leys (improved fallow with sown legumes, grasses or trees), weeds and crop residues.
- Animals graze under trees or on stubble, they provide draught and manure for crops, while they also serve as a savings account.
- Sheep styon wasteland (the Ginkelse hei) in the Netherlands used to house animals and collect dung.
MIXING OF LIVESTOCK
- By keeping several species, farmers can exploit a wider range of feed resources than if only one species
- In pastoral areas, camels can graze up to 50 km away from watering points, whereas cattle are limited to a grazing orbit of 10-15 km.
- Camels and goats tend to browse more, i.e. to eat the leaves of shrubs and trees; sheep and cattle generally prefer grasses and herbs.
- Different animal species supply different products; e.g. camels and cattle can provide milk, transport and draught power, whereas goats and sheep tend to be slaughtered more often for meat.
- Chickens often provide the small change for the household, sheep and goats are sold to cover medium expenditures, while larger cattle are sold to meet major expenditures.
- Keeping more than one species of livestock is also a risk-minimizing strategy.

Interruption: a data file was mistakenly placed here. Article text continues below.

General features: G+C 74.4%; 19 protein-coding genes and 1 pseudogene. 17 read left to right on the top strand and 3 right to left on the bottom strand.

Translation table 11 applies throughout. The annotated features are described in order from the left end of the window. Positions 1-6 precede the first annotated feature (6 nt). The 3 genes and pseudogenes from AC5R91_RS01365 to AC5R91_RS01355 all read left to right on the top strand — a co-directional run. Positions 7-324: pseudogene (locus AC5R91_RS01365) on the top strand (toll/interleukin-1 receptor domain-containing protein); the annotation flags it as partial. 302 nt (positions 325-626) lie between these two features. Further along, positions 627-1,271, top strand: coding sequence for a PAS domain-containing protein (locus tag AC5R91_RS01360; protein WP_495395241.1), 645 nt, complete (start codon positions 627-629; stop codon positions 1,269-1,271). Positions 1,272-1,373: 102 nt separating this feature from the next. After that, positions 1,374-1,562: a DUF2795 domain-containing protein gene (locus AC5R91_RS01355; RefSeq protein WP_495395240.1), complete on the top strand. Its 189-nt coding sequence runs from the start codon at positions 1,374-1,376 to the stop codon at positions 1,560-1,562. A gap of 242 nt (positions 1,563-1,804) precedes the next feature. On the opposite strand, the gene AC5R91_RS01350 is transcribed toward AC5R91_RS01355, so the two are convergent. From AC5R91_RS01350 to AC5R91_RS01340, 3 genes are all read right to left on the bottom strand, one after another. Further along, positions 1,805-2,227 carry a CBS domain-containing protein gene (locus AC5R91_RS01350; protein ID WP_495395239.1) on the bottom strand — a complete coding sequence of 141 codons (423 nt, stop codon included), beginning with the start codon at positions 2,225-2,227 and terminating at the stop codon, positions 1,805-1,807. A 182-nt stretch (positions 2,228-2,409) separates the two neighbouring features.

- An outbreak of disease may affect only one of the species, e.g. the cow, and some species or breeds are better able to survive droughts and thus help carry a family over such difficult periods.
- Advantage can also be taken of the different reproductive rates of different species to rebuild livestock holdings after a drought.
- For example, the greater fecundity of sheep and goats permits their numbers to multiply quicker than cattle or camels.
- The small ruminants can then be exchanged or sold to obtain large ruminants.
LIVESTOCK AND CROP PRODUCTION
- Agropastoralists in Nigeria use the hoof action of livestock to prepare land for growing small cereals.
- They concentrate cattle on a small area of cleared land and then broadcast the seed over the broken soil surface the following morning.
- Similarly, goats in parts of the Near East are sometimes used to weed crops. The goats are allowed to satisfy their initial appetite on natural pasture and are then put into cereal fields where they selectively eat the herbs.